Synopses & Reviews
An intimate and revealing portrait of Americas most memorable first daughter
Alice Roosevelt Longworth lived her entire life on the political stage and in the public eye, earning her the nickname the other Washington monument. In this new biographythe first in twenty yearsStacy A. Cordery presents a detailed and richly entertaining portrait of the witty and whip- smart daughter of Teddy Roosevelt.
Princess Alice was a tempestuous teenager. Smoking, gambling, and dressing flamboyantly, she flouted social conventions and opened the door for other women to do the same. Her husband was Speaker of the House Nicholas Longworth butas Cordery documents for the first timeshe had a child with her lover, Senator William Borah of Idaho. Alices political acumen was widely respected in Washington. She was a sharp-tongued critic of her cousin FDRs New Deal programs, and meetings in her drawing room helped to change the course of history, from undermining the League of Nations to boosting Nixon. During the Kennedy and Johnson administrations, her legendary salons were still the center of political ferment.
With new insights into Teddy Roosevelt, and for everyone who delights in Washington history and gossip, Alice is a fascinating portrait of a woman who influenced American politics for nearly a century.
"'The fiercely intelligent eldest daughter of President Teddy Roosevelt (1884 1981) was rebellious and outspoken partly as the result of her desperation to gain the attention of an emotionally distant father, according to historian Cordery. Utilizing Alice's personal papers, Cordery describes how she was more devastated by the political infidelity of her husband, House speaker Nicholas Longworth, during the 1912 presidential election (he sided with Taft over TR) than by his sexual dalliances. Her own affair with powerful Idaho Sen. William Borah resulted in the birth of her only child, Paulina. When her beloved father died in 1919, the stoic Alice simply omitted it completely from her autobiography, and she was a poor mother to Paulina, who died in 1957, at 32, from an overdose of prescription medicines mixed with alcohol. Alice's independence of mind often led her against the grain: she worked to defeat Wilson's League of Nations and was a WWII isolationist and America First activist. Her witty syndicated newspaper columns criticized FDR and the New Deal, and she betrayed her cousin Eleanor by encouraging FDR's liaison with Lucy Mercer Rutherford. Cordery (Theodore Roosevelt: In the Vanguard of the Modern) pens an authoritative, intriguing portrait of a first daughter who broke the mold. Photos.' Publishers Weekly (Copyright Reed Business Information, Inc.)" Publishers Weekly (Copyright Reed Business Information, Inc.)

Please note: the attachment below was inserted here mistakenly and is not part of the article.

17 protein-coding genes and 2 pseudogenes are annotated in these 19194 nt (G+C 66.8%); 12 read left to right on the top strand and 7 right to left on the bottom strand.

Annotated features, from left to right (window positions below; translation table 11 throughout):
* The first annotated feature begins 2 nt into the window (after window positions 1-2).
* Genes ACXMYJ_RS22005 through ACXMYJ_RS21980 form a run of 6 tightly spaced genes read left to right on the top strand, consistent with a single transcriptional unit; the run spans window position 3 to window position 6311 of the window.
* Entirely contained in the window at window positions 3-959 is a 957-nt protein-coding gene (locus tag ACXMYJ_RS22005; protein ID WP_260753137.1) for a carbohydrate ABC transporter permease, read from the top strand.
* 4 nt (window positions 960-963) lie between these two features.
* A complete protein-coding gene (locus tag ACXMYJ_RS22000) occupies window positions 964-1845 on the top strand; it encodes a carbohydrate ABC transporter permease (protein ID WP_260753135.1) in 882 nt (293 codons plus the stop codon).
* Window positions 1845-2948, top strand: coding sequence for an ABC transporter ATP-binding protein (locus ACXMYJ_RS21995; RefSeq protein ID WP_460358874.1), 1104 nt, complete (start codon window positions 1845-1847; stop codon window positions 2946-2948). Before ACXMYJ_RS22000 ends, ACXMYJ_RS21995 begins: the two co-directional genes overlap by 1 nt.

A fine biography of America's ultimate -- and eminently quotable--bad girl. Stacy Cordery has fixed Alice Roosevelt Longworth on the page in all her vibrant color.
Stacy Schiff, author of A Great Improvisation: Franklin, France, and the Birth of America and Vera [Mrs. Vladimir Nabokov] winner of the Pulitzer Prize
With her unprecedented access to Alice Roosevelt Longworths correspondence, Stacy A. Cordery has recreated a vivid picture not only of the woman who was for a time Americas princess, but also of the American Century. Meticulously researched and recounted in lively and evocative prose, Alice sheds new light on TRs White House, the growth of the modern cultures of celebrity and teenage rebellion, the backroom politics and social skirmishes of the nations capital, and inter-war isolationism and postwar anti-Communism. At the center of it all sits the inimitable Mrs. L, that other Washington Monument, whose life, loves, enthusiasms and losses Cordery illuminates with a subtlety never before possible. Alice is as delightful as it is eye-opening to read.
Amanda Smith, editor of Hostage to Fortune: The Letters of Joseph P. Kennedy
A superb biography of one of twentieth century America's most interesting and significant figures. At its best political biography explores the ways in which an individual's psychology, circumstance, education, and experience affect and reflect public life. In this graceful, insightful chronicle of the life of Alice Roosevelt Longworth, Washington's incomparable Mrs. L, Cordery has done just that.
Randall Woods author of LBJ: Architect of American Ambition
Stacy Cordery takes us far beyond the popular caricature of Alice Longworth as a self- centered, malignantly-witty hellion. Marshaling previously untapped family archives, this stunning new biography paints a complex, vital portrait of the brilliant first-daughter who, despite tragedies, cut a large and confident swath across nearly a century of American history.
Edward J. Renehan Jr., author of The Lion's Pride: Theodore Roosevelt and His Family in Peace and War
At long last, Alice Roosevelt Longworth has the biography that she has needed. Her life reads like a Cinderella story, except that the stepmother became one of her best friends as well as severest critics, Prince Charming turned out to be something of a rotter but able and loyal in his own bizarre way, and a rough diamond of a lover hovered in the wings and fathered her only child. With insight, sympathy, a critical eye, and prodigious research, Stacy Cordery has produced a portrait of Americas one true political princess and one of the most important and fascinating women ever in the countrys public life..